Wealthy businessman takes on Argentina’s Kirchner in mid-term vote
Polls show Francisco de Narvaez, who leads a congressional ticket for a dissident faction of the ruling Peronist party, in a close race against Fernandez’s husband, former President Nestor Kirchner, who is widely seen as the government’s top political and economic strategist.
Both are bidding for a congressional seat from Buenos Aires province, Argentina’s largest and most populous, in a vote that will define to what extent the Kirchners keep their grip on the governing party through 2011 presidential elections.
Fernandez is expected to lose her congressional majority in the June 28th balloting.
Little-known politically only months ago, de Narvaez has raised his profile by spending heavily on television advertising and using his wealth to lead one of the most technologically modern campaigns in Argentine history.
De Narvaez, who was born in Colombia and is known for a tattoo spread across his neck, has said he plans to spend up to the $4 million limit allowed under Argentine campaign finance laws — virtually all of it out of his own pocket.
He has spent an additional undisclosed amount on a mass marketing campaign before the campaign formally got underway.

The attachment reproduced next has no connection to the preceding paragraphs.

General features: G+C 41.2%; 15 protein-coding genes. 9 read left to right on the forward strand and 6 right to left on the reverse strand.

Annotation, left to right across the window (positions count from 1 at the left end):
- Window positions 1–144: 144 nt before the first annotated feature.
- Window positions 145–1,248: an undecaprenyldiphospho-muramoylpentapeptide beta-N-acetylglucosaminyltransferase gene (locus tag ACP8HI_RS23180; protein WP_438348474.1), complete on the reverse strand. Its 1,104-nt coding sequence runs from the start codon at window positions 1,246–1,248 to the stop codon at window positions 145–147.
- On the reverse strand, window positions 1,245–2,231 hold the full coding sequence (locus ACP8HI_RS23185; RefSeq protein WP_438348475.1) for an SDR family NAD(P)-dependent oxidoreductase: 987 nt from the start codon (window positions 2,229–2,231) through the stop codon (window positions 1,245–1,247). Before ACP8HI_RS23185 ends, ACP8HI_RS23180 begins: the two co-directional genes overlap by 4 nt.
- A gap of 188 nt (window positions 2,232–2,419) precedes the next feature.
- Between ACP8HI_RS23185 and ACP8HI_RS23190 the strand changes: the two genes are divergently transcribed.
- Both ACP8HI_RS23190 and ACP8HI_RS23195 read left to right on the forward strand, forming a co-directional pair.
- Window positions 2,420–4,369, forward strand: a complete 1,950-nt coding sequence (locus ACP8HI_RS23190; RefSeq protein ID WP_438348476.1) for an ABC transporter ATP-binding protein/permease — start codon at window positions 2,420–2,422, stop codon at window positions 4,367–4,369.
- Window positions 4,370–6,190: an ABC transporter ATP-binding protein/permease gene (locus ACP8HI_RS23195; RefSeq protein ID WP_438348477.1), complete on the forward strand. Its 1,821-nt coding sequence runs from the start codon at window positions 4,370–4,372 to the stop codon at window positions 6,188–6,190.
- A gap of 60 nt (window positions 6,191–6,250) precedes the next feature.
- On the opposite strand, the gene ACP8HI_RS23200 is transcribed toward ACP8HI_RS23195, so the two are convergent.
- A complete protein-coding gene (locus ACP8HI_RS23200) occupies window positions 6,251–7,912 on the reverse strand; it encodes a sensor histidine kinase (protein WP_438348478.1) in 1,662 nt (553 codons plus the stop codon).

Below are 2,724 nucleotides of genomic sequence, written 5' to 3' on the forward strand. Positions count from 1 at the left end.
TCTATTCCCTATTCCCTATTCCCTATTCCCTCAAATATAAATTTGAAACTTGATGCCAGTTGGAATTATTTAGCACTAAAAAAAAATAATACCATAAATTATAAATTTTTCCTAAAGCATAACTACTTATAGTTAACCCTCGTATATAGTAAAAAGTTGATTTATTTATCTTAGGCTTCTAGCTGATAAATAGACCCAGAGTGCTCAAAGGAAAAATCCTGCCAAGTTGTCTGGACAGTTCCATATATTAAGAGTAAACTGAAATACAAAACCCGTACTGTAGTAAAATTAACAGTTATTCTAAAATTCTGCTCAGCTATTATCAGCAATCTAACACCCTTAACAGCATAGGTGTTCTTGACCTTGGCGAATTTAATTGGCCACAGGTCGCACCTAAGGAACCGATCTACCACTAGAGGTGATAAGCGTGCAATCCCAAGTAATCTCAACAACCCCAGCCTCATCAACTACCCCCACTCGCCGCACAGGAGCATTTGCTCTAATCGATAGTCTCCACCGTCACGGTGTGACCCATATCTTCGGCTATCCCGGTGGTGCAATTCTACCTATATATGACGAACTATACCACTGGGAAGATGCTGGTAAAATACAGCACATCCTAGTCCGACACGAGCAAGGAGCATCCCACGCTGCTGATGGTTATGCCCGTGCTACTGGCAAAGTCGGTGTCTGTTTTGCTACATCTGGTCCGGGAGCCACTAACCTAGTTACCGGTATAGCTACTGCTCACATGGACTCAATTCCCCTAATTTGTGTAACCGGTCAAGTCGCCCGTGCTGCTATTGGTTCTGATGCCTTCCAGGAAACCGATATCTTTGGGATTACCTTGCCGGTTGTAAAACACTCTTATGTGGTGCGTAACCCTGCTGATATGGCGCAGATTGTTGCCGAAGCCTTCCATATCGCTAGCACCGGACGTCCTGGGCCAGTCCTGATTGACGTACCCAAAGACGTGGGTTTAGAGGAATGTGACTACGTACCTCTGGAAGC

A member of an Argentine family that sold a popular supermarket chain it once owned for $600 million in the late 1990s, de Narvaez has used the Internet and employed his own video production crew to bolster his campaign.
It has also helped him that the Kirchners are struggling with slumping popularity ratings.
A center-right candidate, de Narvaez has campaigned on fighting crime and criticizing the governing style of the Kirchners as confrontational and authoritarian.
Kirchner has lashed out at de Narvaez’s campaign, saying he is looking to buy his way into a more prominent role in politics.
But his campaign is shaking up the Buenos Aires province race, and at least one poll last week showed him holding a slight lead over Kirchner.
Photo credit: REUTERS/Marcos Brindicci - Francisco de Narvaez gestures during an interview at his campaign headquarters in Buenos Aires, May 4, 2009